Many of those refugees will be expected to stay in the country long-term. At the same time, Greece has in many regards failed to integrate the many asylum seekers into its society.  As a result, Greece, and Thessaloniki has now become the hotbed for several non-government organisations (NGOs) to help the country with the integration process.

Organisations like Aniko attempt to step in where governments have failed

One of those organisations is Aniko (follow them on Twitter HERE). Founded by Dan Teuma Aniko’s “mission is to use the universal language of football to promote health and social inclusion for displaced people.”

We meet Teuma at a barber shop upon arriving at the city, and the founder of Aniko is quick to point out the importance of football when it comes to integration. “Football is inclusive it brings people together no matter what their background is.”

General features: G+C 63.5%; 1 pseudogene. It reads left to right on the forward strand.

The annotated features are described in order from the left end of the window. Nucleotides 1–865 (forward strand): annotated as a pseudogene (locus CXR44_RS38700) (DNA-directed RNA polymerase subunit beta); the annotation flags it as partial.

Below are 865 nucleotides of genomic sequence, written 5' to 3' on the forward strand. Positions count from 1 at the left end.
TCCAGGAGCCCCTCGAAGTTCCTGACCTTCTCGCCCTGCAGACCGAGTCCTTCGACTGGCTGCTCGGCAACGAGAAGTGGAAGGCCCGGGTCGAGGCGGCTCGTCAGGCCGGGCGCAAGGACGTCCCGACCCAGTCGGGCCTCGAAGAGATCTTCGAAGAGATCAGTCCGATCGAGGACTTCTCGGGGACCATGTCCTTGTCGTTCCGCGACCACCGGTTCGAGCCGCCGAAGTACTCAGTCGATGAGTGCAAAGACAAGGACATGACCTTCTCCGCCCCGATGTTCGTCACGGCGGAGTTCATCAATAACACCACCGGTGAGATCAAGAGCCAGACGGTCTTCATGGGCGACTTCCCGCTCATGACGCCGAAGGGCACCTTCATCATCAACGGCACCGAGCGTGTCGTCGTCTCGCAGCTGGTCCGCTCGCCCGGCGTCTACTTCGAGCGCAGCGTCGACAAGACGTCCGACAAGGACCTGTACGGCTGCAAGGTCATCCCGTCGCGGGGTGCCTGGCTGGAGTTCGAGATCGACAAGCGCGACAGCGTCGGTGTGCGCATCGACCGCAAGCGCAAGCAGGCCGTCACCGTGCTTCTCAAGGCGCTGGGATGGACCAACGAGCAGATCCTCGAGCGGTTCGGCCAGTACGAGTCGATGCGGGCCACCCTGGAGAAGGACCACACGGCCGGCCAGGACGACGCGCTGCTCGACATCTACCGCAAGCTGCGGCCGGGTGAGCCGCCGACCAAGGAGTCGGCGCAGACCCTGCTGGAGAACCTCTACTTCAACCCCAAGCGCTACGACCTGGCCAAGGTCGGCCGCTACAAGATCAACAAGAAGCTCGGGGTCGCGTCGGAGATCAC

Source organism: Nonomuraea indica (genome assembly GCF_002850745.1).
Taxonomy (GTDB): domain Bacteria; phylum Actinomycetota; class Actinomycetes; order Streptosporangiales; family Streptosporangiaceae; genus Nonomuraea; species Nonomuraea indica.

Aniko training session at Iraklis' training facility (Manuel Veth/Futbolgrad Network)

Aniko training session at Iraklis’ training facility (Manuel Veth/Futbolgrad Network)

The concept is so very easy but complex at the same time. Aniko provides two free training sessions a week with the main focus to provide a space in which refugees can meet locals. Anyone can participate, and when the Futbolgrad Network visits the training grounds of Iraklis, there are 30 players eager to await instructions from Thomas Farines, who together with Teuma is one of two project leaders of Aniko.

With a background in coaching and the experience of working in social projects, including Football Beyond Borders in the United Kingdom, the 29-year-old Farines runs the training sessions. A Brazilian and French citizen Farines is a citizen of the world charismatic with a booming laugh and a constant twinkle in his eye.